Jeep’s global boss says the upcoming electric Recon SUV won’t threaten the Wrangler, which will remain the brand’s pre-eminent off-roader even when it goes electric.
“We believe there is huge potential for the two to co-exist for a period of time but over time there will be a Wrangler BEV as well.
“The Wrangler is the king, trail-rated 10, the best in class, the king of the hill. The Recon is going to be a very good contender, but it is not going to be as good.”
It’s unclear when the mooted Wrangler EV will be launched. Earlier this year, Jeep executives said plans for an electric Wrangler weren’t in place yet but that this year’s Magneto concept was “kind of an open door to the laboratory”.
Jeep already offers a plug-in hybrid version of the Wrangler in other markets, and it has become the best-selling PHEV in the US. The company says two-thirds of Wrangler 4xe customers have never had a Jeep before.
It will continue to offer combustion-powered and PHEV versions of the Wrangler for some time.
While dimensions haven’t been released for the Recon, Jeep says it’s roughly the same size as a Wrangler, and it has been confirmed for an Australian launch.
Like the Wrangler, it also features removable roof panels and doors, but Jeep says the Recon – entering production in 2024 – has a “very distinct personality and will stay like that”.
Jeep hasn’t confirmed power, torque and range figures for the Recon, but has confirmed the rugged-looking off-roader will be able to tackle the Rubicon Trail and will offer e-locker axle technology, tow hooks, under-body protection and Jeep’s Selec-Terrain traction management system.
It will be built in North America along with the upcoming Wagoneer S – the latter wearing a placeholder name – and both vehicles will be based on the STLA Large architecture but feature dramatically different styling from each other.
Jeep says for the more upmarket Wagoneer S it’s targeting a range of 644km, a power output of 447kW, and a 0-60mph (0-96km/h) time of around 3.5 seconds.
Mr Meunier suggests the Recon won’t have quite as much range, owing to its boxier, less aerodynamic design.
In addition to rolling out a range of EVs, Jeep will also expand its plug-in hybrid 4xe range with Wagoneer and Grand Wagoneer 4xe models due in 2024. Eventually, these jumbo Jeeps will also get full battery-electric versions.
The first plug-in hybrid Jeep in Australia will be the Grand Cherokee 4xe, due here next year.
Other future Jeep EVs should also wear familiar nameplates, with Mr Meunier noting “they will be a little bit more mainstream, replacing existing models” and “won’t be in addition to the existing lineup”.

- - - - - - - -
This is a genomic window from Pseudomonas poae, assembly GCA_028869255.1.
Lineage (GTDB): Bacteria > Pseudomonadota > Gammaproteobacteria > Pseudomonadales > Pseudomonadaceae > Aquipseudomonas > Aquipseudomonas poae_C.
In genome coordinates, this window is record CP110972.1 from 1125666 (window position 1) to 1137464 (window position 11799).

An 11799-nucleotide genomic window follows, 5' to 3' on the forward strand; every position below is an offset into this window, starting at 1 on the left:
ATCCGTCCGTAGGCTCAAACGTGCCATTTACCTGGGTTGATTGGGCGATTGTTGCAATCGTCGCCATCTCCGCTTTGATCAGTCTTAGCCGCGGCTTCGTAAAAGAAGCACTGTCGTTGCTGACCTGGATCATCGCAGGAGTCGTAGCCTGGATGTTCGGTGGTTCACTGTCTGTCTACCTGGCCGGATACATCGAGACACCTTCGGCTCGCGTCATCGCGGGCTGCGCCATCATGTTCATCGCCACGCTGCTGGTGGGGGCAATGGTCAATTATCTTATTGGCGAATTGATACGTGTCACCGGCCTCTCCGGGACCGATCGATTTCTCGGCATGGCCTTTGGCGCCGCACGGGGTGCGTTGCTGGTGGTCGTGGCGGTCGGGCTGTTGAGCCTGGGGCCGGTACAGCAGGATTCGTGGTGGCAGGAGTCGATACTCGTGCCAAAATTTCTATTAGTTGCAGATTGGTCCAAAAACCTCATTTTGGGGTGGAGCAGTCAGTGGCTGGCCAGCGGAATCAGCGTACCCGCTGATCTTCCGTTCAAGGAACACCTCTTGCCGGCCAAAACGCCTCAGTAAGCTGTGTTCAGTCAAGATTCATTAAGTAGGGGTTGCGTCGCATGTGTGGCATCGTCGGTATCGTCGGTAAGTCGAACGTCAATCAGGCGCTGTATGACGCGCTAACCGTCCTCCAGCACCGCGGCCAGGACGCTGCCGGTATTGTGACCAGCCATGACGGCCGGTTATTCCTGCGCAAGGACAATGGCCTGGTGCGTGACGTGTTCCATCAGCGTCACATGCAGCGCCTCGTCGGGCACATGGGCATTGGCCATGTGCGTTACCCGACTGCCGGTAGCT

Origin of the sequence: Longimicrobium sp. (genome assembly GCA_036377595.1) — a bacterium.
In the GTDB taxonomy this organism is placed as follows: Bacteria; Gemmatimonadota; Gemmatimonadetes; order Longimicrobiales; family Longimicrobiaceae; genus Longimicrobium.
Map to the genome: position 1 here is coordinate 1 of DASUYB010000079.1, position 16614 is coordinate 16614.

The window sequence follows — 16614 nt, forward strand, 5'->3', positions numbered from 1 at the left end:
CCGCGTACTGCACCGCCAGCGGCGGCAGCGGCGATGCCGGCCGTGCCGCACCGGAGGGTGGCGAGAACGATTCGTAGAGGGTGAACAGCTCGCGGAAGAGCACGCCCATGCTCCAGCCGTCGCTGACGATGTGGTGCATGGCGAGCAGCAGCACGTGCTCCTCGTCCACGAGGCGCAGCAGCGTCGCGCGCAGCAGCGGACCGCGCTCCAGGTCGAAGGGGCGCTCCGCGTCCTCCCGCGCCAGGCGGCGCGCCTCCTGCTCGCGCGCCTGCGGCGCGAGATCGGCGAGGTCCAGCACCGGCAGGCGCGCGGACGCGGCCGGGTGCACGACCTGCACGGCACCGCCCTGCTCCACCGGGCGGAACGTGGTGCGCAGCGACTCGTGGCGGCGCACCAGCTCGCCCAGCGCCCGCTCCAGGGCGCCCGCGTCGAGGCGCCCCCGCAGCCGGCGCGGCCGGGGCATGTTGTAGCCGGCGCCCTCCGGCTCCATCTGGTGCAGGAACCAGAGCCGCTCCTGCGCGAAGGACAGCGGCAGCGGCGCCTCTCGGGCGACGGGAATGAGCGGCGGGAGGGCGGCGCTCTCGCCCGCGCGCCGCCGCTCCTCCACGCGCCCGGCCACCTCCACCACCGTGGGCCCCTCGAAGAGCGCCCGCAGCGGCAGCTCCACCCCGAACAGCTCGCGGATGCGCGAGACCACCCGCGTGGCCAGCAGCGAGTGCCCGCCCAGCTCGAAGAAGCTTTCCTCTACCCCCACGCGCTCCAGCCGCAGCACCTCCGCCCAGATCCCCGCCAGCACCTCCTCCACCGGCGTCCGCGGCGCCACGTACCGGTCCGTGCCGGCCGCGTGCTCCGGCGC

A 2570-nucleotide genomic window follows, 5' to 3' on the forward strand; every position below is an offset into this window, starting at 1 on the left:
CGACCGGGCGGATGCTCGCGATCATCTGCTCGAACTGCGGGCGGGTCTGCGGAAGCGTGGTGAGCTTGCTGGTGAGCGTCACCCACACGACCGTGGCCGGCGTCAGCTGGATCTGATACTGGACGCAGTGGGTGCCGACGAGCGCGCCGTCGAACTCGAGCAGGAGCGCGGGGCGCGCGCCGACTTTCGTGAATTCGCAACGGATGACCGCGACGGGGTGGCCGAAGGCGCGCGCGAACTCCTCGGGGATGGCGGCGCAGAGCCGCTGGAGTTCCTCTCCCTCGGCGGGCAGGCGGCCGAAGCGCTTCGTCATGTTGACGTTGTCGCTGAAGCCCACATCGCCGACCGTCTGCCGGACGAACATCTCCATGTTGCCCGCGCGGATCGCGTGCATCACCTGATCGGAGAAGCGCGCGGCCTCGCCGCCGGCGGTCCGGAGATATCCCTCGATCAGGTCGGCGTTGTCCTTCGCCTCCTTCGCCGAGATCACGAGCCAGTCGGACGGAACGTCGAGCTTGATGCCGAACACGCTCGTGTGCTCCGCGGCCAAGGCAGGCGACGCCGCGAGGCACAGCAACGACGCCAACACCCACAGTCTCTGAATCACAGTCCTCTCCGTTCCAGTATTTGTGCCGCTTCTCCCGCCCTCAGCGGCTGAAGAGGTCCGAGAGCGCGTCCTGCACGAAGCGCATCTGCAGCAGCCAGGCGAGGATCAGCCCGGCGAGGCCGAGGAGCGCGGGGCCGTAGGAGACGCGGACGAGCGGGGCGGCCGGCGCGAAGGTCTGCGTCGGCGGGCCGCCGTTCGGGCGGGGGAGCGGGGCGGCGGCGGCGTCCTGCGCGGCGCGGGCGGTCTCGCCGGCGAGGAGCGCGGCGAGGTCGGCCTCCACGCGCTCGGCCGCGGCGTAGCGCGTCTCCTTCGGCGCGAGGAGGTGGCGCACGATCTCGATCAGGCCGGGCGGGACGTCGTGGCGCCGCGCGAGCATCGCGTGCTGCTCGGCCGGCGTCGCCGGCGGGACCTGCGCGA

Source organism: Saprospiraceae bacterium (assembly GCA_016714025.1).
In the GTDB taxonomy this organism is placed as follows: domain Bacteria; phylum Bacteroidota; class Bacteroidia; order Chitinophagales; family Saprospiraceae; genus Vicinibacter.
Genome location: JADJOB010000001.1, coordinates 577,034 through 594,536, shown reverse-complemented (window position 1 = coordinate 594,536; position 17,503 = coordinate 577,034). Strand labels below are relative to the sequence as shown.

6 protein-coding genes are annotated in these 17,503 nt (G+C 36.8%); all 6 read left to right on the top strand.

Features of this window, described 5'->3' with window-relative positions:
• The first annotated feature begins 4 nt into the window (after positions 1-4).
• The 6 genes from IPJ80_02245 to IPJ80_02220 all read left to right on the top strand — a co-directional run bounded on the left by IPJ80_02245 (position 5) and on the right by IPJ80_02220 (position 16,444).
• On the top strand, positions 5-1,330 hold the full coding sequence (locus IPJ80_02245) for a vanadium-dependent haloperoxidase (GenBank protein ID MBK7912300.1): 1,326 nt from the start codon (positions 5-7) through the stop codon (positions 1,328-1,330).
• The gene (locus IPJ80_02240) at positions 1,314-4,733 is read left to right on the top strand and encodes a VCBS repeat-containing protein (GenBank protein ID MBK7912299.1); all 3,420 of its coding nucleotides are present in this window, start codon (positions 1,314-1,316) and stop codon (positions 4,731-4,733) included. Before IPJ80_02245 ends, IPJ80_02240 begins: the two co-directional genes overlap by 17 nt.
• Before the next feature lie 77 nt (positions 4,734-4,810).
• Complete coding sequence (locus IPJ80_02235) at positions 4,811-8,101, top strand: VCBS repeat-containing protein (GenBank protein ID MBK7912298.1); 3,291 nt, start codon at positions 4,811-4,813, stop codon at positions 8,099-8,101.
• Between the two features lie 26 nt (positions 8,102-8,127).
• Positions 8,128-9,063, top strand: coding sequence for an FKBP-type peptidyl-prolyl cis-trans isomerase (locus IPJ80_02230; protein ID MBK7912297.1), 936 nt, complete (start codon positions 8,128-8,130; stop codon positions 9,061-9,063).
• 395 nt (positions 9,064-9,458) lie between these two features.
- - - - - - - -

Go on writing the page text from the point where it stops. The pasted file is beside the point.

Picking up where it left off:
While some of these electric Jeeps won’t be aimed at the off-roading crowd, Jeep has previously said it isn’t concerned electric vehicles will take the challenge out of heading off the beaten track.
“I’m not worried about it,” said Jeep Exterior Design head Mark Allen earlier this year.
“We’re making it too easy for people. They’ll just find a harder trail.”
Mr Allen also highlighted the possibilities of EVs for off-roading, in particular the ability to control the four wheels individually plus the glut of low-end torque.
He also cited the possibility for additional drive modes, including one with such a heavy level of regenerative braking that a driver could go down a very steep incline without needing to ever touch the brake.
Mr Allen pointed to how many differing levels of difficulty already exist in off-roading, and how commonplace large off-road tyres have gotten.
“I’m also convinced that the range and charging issues, weight and complexity are going to go away as we get further down the road,” said Mr Allen.
“I’m also really encouraged by the wide, open-arm reception that we got last year for Magneto and the future that electric holds for off road. Not scared of it.”
Earlier this year at the Easter Jeep Safari, Jeep revealed its second Wrangler Magneto EV concept – though it says its Safari concepts aren’t indicative of production vehicles.
The Magneto 2.0 features a custom-built axial flux electric motor that operates at up to 5250rpm, plus four lithium-ion battery packs – distributed throughout the chassis for weight balance – for a total capacity of 70kWh. They run on an 800V system.
Total outputs are 466kW of power and 1152Nm of torque, good for a dizzying 0-60mph (0-96km/h) time of two seconds. That’s considerably quicker than last year’s concept, which had a 6.8 second claim and outputs of 213kW and 370Nm.
Like last year’s Magneto, the concept features an unusual-for-an-EV six-speed manual transmission but with the first gear ratio changed from 5.13 to 3.36. A selectable maximum regeneration function, however, promises a true “one-pedal” driving experience.
It spans a 305mm longer wheelbase, and has been lifted by 76mm compared to a regular Wrangler. It also rides on 40-inch off-road tyres and 20-inch wheels, with locking Pro-Rock Dynatrac axles front and rear.